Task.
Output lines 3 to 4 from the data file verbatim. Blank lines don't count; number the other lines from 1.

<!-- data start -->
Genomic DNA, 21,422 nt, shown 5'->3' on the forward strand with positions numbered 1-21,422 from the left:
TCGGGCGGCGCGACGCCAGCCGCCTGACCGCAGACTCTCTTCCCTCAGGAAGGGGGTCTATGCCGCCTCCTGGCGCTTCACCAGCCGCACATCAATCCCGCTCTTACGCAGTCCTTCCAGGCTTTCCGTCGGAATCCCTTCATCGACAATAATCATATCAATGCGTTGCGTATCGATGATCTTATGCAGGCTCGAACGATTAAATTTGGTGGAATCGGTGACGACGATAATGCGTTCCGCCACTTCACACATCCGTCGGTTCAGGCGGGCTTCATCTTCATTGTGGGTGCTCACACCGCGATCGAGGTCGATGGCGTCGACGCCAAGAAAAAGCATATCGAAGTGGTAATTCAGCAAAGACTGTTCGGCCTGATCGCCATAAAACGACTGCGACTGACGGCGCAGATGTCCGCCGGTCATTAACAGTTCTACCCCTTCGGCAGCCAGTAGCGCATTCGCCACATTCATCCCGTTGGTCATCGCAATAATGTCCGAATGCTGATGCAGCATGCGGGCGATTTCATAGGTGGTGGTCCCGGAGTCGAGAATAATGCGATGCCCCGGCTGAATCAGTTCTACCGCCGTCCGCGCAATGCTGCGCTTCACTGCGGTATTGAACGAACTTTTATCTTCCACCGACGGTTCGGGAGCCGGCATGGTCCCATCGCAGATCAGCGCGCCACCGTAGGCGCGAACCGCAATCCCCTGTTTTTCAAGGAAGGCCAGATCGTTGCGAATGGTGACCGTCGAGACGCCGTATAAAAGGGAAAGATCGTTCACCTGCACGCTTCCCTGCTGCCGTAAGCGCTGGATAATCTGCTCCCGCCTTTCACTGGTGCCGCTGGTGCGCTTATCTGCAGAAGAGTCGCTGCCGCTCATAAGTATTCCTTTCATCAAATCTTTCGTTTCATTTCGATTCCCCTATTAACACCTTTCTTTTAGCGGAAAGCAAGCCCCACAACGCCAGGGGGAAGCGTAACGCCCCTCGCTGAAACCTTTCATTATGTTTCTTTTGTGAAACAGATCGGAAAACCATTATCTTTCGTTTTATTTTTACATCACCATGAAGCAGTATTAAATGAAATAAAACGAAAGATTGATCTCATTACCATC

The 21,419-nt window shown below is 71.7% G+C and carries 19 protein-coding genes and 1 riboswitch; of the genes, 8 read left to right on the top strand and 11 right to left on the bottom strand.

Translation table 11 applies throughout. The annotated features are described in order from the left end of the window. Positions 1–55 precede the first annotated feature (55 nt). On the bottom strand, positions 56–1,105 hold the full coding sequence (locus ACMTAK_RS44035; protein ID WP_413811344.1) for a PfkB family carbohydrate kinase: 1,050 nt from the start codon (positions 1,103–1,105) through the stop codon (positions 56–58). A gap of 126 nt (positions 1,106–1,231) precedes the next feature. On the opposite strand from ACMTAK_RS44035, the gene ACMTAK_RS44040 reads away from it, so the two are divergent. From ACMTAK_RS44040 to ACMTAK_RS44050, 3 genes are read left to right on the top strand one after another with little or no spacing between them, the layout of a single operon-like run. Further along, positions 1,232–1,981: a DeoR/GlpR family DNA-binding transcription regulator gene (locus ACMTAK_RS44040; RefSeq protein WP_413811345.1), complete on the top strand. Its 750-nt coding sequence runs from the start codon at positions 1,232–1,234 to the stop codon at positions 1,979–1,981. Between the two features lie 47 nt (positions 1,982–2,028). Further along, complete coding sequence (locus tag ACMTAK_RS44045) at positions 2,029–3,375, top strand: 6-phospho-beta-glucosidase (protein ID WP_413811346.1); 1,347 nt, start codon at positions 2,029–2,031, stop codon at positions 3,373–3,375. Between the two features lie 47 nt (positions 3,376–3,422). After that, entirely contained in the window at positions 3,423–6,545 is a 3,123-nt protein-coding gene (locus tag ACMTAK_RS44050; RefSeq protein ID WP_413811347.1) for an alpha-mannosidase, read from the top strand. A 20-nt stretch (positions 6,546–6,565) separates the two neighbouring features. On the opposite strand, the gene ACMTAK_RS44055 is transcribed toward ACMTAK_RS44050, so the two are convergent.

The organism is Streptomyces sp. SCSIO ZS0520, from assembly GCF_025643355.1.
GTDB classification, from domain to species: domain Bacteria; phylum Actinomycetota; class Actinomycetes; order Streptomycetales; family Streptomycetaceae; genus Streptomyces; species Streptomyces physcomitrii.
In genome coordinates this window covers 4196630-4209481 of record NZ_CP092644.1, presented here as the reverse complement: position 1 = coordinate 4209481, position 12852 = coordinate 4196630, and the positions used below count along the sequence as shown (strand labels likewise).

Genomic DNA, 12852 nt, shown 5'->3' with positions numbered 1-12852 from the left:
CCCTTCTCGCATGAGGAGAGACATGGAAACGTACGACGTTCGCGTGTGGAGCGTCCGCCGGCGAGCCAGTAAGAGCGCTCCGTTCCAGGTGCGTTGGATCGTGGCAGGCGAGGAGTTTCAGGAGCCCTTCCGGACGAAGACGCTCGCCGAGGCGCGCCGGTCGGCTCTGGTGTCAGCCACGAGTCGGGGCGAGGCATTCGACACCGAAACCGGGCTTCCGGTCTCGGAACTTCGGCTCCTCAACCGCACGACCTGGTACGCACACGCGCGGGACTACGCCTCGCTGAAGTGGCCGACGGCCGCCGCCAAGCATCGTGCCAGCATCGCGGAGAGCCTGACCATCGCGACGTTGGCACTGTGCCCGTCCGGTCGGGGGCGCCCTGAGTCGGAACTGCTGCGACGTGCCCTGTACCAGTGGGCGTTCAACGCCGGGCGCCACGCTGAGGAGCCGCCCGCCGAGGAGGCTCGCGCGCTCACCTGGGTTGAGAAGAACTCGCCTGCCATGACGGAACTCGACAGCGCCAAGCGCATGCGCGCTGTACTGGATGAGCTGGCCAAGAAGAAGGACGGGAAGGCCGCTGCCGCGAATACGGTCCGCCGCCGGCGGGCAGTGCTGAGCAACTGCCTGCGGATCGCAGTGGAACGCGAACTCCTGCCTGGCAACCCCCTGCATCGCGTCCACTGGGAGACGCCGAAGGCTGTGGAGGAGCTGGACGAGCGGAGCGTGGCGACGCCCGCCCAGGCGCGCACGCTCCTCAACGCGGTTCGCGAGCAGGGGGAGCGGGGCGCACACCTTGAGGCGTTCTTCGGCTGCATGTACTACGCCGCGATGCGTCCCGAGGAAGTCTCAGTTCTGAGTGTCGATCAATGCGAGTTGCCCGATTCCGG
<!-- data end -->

The 21,419-nt window shown below is 71.7% G+C and carries 19 protein-coding genes and 1 riboswitch; of the genes, 8 read left to right on the top strand and 11 right to left on the bottom strand.

Translation table 11 applies throughout. The annotated features are described in order from the left end of the window. Positions 1–55 precede the first annotated feature (55 nt). On the bottom strand, positions 56–1,105 hold the full coding sequence (locus ACMTAK_RS44035; protein ID WP_413811344.1) for a PfkB family carbohydrate kinase: 1,050 nt from the start codon (positions 1,103–1,105) through the stop codon (positions 56–58). A gap of 126 nt (positions 1,106–1,231) precedes the next feature. On the opposite strand from ACMTAK_RS44035, the gene ACMTAK_RS44040 reads away from it, so the two are divergent. From ACMTAK_RS44040 to ACMTAK_RS44050, 3 genes are read left to right on the top strand one after another with little or no spacing between them, the layout of a single operon-like run. Further along, positions 1,232–1,981: a DeoR/GlpR family DNA-binding transcription regulator gene (locus ACMTAK_RS44040; RefSeq protein WP_413811345.1), complete on the top strand. Its 750-nt coding sequence runs from the start codon at positions 1,232–1,234 to the stop codon at positions 1,979–1,981. Between the two features lie 47 nt (positions 1,982–2,028). Further along, complete coding sequence (locus tag ACMTAK_RS44045) at positions 2,029–3,375, top strand: 6-phospho-beta-glucosidase (protein ID WP_413811346.1); 1,347 nt, start codon at positions 2,029–2,031, stop codon at positions 3,373–3,375. Between the two features lie 47 nt (positions 3,376–3,422). After that, entirely contained in the window at positions 3,423–6,545 is a 3,123-nt protein-coding gene (locus tag ACMTAK_RS44050; RefSeq protein ID WP_413811347.1) for an alpha-mannosidase, read from the top strand. A 20-nt stretch (positions 6,546–6,565) separates the two neighbouring features. On the opposite strand, the gene ACMTAK_RS44055 is transcribed toward ACMTAK_RS44050, so the two are convergent.